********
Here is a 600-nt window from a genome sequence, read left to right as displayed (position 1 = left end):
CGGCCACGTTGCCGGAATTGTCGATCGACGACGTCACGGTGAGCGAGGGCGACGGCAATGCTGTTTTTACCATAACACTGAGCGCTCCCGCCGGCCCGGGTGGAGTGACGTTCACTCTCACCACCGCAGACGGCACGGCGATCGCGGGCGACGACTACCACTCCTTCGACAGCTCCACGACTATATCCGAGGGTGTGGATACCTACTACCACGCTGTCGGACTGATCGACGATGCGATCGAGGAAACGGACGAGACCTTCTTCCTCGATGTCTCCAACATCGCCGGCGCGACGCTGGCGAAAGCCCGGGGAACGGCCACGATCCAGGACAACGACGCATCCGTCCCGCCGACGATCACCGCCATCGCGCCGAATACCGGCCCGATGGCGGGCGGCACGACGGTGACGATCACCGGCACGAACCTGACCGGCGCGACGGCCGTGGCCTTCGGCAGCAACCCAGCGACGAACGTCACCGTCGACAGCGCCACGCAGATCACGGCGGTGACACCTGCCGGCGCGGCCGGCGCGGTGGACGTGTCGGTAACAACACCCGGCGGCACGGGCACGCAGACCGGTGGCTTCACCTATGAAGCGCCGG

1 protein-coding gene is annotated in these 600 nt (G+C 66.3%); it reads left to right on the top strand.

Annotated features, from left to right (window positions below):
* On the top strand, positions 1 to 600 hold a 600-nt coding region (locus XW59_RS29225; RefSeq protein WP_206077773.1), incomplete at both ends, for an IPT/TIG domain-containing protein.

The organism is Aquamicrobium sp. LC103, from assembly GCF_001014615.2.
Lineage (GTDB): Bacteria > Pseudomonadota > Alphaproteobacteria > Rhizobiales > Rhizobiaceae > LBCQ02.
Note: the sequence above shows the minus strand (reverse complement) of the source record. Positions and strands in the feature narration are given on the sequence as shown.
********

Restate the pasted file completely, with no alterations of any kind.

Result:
Here is a 600-nt window from a genome sequence, read left to right as displayed (position 1 = left end):
CGGCCACGTTGCCGGAATTGTCGATCGACGACGTCACGGTGAGCGAGGGCGACGGCAATGCTGTTTTTACCATAACACTGAGCGCTCCCGCCGGCCCGGGTGGAGTGACGTTCACTCTCACCACCGCAGACGGCACGGCGATCGCGGGCGACGACTACCACTCCTTCGACAGCTCCACGACTATATCCGAGGGTGTGGATACCTACTACCACGCTGTCGGACTGATCGACGATGCGATCGAGGAAACGGACGAGACCTTCTTCCTCGATGTCTCCAACATCGCCGGCGCGACGCTGGCGAAAGCCCGGGGAACGGCCACGATCCAGGACAACGACGCATCCGTCCCGCCGACGATCACCGCCATCGCGCCGAATACCGGCCCGATGGCGGGCGGCACGACGGTGACGATCACCGGCACGAACCTGACCGGCGCGACGGCCGTGGCCTTCGGCAGCAACCCAGCGACGAACGTCACCGTCGACAGCGCCACGCAGATCACGGCGGTGACACCTGCCGGCGCGGCCGGCGCGGTGGACGTGTCGGTAACAACACCCGGCGGCACGGGCACGCAGACCGGTGGCTTCACCTATGAAGCGCCGG

1 protein-coding gene is annotated in these 600 nt (G+C 66.3%); it reads left to right on the top strand.

Annotated features, from left to right (window positions below):
* On the top strand, positions 1 to 600 hold a 600-nt coding region (locus XW59_RS29225; RefSeq protein WP_206077773.1), incomplete at both ends, for an IPT/TIG domain-containing protein.

The organism is Aquamicrobium sp. LC103, from assembly GCF_001014615.2.
Lineage (GTDB): Bacteria > Pseudomonadota > Alphaproteobacteria > Rhizobiales > Rhizobiaceae > LBCQ02.
Note: the sequence above shows the minus strand (reverse complement) of the source record. Positions and strands in the feature narration are given on the sequence as shown.